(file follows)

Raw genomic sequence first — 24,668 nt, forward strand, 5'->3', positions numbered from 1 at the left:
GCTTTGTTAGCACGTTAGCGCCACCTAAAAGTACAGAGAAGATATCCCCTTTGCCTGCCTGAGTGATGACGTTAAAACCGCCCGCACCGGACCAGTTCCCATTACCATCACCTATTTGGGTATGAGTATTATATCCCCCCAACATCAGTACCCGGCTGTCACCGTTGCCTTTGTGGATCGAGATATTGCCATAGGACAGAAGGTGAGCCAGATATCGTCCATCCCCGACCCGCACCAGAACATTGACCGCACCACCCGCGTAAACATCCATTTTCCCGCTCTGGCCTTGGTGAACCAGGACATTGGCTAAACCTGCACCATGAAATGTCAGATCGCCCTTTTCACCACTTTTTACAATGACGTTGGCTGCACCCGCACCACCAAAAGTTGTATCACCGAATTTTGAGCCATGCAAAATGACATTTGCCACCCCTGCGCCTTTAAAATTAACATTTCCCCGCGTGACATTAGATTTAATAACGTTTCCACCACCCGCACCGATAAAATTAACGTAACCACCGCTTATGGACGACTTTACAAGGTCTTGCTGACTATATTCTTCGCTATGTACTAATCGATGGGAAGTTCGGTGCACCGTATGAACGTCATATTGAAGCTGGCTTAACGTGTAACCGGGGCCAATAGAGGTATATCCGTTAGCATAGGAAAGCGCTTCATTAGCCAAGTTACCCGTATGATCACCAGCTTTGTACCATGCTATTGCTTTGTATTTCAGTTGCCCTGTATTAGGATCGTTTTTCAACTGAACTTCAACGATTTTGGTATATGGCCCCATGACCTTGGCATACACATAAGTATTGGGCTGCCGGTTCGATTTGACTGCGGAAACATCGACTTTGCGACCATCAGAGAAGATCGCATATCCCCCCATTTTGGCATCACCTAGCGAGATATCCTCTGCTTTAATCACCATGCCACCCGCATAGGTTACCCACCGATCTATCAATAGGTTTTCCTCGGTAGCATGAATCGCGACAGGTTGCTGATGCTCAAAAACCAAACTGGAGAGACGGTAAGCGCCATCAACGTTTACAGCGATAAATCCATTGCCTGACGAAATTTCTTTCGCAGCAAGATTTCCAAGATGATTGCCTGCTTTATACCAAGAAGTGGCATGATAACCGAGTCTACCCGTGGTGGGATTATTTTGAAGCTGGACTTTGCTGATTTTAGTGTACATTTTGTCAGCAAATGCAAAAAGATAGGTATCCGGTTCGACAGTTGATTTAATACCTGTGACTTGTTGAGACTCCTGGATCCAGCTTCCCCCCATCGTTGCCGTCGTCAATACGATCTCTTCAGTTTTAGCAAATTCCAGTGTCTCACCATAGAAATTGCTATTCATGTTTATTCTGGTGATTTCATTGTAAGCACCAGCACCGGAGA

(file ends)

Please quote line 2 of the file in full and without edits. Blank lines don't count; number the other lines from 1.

GCTTTGTTAGCACGTTAGCGCCACCTAAAAGTACAGAGAAGATATCCCCTTTGCCTGCCTGAGTGATGACGTTAAAACCGCCCGCACCGGACCAGTTCCCATTACCATCACCTATTTGGGTATGAGTATTATATCCCCCCAACATCAGTACCCGGCTGTCACCGTTGCCTTTGTGGATCGAGATATTGCCATAGGACAGAAGGTGAGCCAGATATCGTCCATCCCCGACCCGCACCAGAACATTGACCGCACCACCCGCGTAAACATCCATTTTCCCGCTCTGGCCTTGGTGAACCAGGACATTGGCTAAACCTGCACCATGAAATGTCAGATCGCCCTTTTCACCACTTTTTACAATGACGTTGGCTGCACCCGCACCACCAAAAGTTGTATCACCGAATTTTGAGCCATGCAAAATGACATTTGCCACCCCTGCGCCTTTAAAATTAACATTTCCCCGCGTGACATTAGATTTAATAACGTTTCCACCACCCGCACCGATAAAATTAACGTAACCACCGCTTATGGACGACTTTACAAGGTCTTGCTGACTATATTCTTCGCTATGTACTAATCGATGGGAAGTTCGGTGCACCGTATGAACGTCATATTGAAGCTGGCTTAACGTGTAACCGGGGCCAATAGAGGTATATCCGTTAGCATAGGAAAGCGCTTCATTAGCCAAGTTACCCGTATGATCACCAGCTTTGTACCATGCTATTGCTTTGTATTTCAGTTGCCCTGTATTAGGATCGTTTTTCAACTGAACTTCAACGATTTTGGTATATGGCCCCATGACCTTGGCATACACATAAGTATTGGGCTGCCGGTTCGATTTGACTGCGGAAACATCGACTTTGCGACCATCAGAGAAGATCGCATATCCCCCCATTTTGGCATCACCTAGCGAGATATCCTCTGCTTTAATCACCATGCCACCCGCATAGGTTACCCACCGATCTATCAATAGGTTTTCCTCGGTAGCATGAATCGCGACAGGTTGCTGATGCTCAAAAACCAAACTGGAGAGACGGTAAGCGCCATCAACGTTTACAGCGATAAATCCATTGCCTGACGAAATTTCTTTCGCAGCAAGATTTCCAAGATGATTGCCTGCTTTATACCAAGAAGTGGCATGATAACCGAGTCTACCCGTGGTGGGATTATTTTGAAGCTGGACTTTGCTGATTTTAGTGTACATTTTGTCAGCAAATGCAAAAAGATAGGTATCCGGTTCGACAGTTGATTTAATACCTGTGACTTGTTGAGACTCCTGGATCCAGCTTCCCCCCATCGTTGCCGTCGTCAATACGATCTCTTCAGTTTTAGCAAATTCCAGTGTCTCACCATAGAAATTGCTATTCATGTTTATTCTGGTGATTTCATTGTAAGCACCAGCACCGGAGA